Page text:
SIOUX CITY | A looser, sometimes raunchier Theresa Caputo returned to Sioux City Thursday night and delivered plenty of messages – from the Orpheum Theatre’s orchestra section to its balcony.
Clad in a black oh-so-tight dress and red sparkly heels, the “Long Island Medium” reassured dozens of survivors that their loved ones wanted them to move on.
At one point Caputo even got on a cellphone and talked to a deceased woman’s husband and told him she was at peace and she respected his decision to remarry. The woman’s mother said his new wife limited the times she could see her grandson. About to turn 3 (a number Caputo said she saw), the boy needs to be in her life, no matter what the problems the living are having.
Another “Spirit” (as Caputo calls the voices she hears) talked to his wife and, Caputo said, he chased her around the dining room table five times. “That’s my symbol for,” she added without finishing the sentence.
Using humor throughout (at one point she spelled “idiot” “I-D-O-T” and admitted she wasn’t the “brightest crayon in the box.”
Caputo teased with other audience members and revealed that her son “lives in sin in the city with his girlfriend....do you think that I like that?” She swore occasionally (the show was rated PG-13, if not R) and said she didn’t care what people thought of her or her claims that she speaks to the dead.
Highly entertaining, “Theresa Caputo – the Live Experience” could have been a deep wallow and a night washed in tears but she kept it light and wasn’t afraid to hedge some of her bets.
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Throughout the evening, she reassured the more than 1,000 audience members that they, too, had the ability to talk to their loved ones. “We are responsible for our own happiness.”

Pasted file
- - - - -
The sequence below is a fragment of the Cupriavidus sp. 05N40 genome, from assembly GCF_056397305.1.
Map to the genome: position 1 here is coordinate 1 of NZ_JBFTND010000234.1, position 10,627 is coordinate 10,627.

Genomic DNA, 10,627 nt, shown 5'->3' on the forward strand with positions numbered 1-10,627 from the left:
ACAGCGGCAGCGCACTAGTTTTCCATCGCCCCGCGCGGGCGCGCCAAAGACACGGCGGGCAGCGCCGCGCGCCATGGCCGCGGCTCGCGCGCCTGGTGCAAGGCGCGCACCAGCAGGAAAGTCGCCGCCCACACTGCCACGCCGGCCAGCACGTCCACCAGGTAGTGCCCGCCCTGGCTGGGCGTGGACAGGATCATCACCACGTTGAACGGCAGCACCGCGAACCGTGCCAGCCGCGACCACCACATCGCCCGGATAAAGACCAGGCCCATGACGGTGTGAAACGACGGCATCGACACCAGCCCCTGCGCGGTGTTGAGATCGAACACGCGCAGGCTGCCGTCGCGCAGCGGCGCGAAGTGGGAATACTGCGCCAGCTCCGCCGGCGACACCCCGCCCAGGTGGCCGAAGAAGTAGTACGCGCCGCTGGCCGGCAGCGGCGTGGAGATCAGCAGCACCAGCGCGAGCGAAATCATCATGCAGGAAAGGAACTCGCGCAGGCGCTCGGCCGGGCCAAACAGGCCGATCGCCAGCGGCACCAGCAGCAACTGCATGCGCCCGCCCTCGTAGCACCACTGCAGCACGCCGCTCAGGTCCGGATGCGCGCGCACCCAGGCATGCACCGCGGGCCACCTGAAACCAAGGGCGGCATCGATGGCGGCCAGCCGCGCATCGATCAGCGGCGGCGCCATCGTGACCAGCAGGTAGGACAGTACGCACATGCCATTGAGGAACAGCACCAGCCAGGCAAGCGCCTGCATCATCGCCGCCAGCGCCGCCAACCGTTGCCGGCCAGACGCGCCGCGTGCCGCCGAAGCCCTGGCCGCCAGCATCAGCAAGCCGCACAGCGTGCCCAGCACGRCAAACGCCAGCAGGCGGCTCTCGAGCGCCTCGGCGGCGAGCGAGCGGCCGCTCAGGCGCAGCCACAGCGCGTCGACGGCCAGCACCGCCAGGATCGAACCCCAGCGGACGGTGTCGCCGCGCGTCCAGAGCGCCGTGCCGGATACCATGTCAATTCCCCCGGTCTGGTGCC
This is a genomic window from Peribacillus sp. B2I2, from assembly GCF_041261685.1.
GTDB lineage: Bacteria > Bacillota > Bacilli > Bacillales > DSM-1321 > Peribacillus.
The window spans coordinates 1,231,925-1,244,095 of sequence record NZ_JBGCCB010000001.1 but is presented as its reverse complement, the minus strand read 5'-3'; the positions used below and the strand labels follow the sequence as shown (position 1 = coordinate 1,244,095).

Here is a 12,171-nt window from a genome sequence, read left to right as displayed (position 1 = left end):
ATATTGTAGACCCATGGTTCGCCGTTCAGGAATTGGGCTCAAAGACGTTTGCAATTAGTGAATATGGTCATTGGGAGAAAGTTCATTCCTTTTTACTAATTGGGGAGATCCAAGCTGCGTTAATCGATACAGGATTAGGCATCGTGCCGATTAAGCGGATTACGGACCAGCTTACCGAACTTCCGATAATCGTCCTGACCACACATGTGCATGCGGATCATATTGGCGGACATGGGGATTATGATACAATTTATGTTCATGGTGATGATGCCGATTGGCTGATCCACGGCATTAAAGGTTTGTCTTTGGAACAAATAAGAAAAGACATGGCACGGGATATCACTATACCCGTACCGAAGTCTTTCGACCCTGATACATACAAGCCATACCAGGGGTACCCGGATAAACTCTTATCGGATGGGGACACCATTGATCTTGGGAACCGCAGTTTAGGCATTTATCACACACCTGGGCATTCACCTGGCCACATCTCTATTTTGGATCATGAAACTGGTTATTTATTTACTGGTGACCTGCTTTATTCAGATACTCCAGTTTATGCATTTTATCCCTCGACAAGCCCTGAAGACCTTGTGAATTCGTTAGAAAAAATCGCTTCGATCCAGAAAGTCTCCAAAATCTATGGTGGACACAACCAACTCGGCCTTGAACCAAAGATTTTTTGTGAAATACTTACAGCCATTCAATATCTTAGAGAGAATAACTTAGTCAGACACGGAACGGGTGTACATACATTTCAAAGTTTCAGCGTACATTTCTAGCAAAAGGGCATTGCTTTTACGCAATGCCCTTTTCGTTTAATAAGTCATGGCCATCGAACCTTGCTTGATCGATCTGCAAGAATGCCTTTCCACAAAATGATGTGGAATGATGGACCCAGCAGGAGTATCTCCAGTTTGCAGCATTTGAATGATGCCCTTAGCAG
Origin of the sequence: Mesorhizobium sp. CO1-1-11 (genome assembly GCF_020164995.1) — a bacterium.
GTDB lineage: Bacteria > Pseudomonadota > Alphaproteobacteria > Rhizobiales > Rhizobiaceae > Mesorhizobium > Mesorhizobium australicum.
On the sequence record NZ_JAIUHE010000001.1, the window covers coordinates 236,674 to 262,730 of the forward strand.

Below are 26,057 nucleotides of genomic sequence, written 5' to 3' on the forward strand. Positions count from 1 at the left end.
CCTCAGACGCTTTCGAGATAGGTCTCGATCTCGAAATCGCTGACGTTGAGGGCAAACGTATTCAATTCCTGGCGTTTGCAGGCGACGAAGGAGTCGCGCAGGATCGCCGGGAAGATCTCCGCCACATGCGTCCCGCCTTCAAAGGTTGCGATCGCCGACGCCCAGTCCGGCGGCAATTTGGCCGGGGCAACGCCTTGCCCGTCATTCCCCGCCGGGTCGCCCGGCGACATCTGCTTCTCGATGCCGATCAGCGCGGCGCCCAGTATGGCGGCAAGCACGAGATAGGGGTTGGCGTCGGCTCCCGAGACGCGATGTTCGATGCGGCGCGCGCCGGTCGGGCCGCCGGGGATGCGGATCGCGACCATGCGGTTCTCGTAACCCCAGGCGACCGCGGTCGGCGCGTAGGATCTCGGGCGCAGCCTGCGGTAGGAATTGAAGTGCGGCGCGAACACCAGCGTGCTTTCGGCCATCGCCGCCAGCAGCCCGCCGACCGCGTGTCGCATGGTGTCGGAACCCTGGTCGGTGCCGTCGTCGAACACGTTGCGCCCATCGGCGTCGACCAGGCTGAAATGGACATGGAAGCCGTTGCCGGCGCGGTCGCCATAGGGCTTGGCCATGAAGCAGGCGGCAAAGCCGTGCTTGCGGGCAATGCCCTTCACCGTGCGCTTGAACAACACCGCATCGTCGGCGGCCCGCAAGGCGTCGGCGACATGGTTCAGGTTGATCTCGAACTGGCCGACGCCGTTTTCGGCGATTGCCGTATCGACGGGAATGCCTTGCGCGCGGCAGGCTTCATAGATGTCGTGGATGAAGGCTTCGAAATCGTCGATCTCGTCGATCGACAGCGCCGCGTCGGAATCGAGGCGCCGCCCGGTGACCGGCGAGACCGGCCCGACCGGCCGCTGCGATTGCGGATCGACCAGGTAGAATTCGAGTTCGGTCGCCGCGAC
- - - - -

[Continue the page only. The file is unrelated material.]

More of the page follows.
More muscular than she seemed at her last appearance (at the Tyson Events Center), Caputo still had the jacked-up hair, long nails and oh-so-high heels.
In the beginning, she talked about her gift, what kind of funny readings she had had in the past and how all of her fan club proceeds go to charity and her fans.
Judging from the number of people who knew about that connection, it’s likely many were members of that club (one even said she followed other mediums).
Many cried, too, when they heard the stories. Caputo said it was likely there was “piggybacking” going on. Even though she wasn’t giving details to everyone, others could tap into a message she was delivering.
The bottom line: The living shouldn’t spend the rest of their lives mourning the dead.
“Anything that reminds you of your loved one is them,” she said. Adept at working an audience (she should have her own talk show), Caputo kept the audience entertained for some two hours. By connecting dots, she convinced those read and those watching life is for the living. “It’s OK to move on” could easily be her mantra.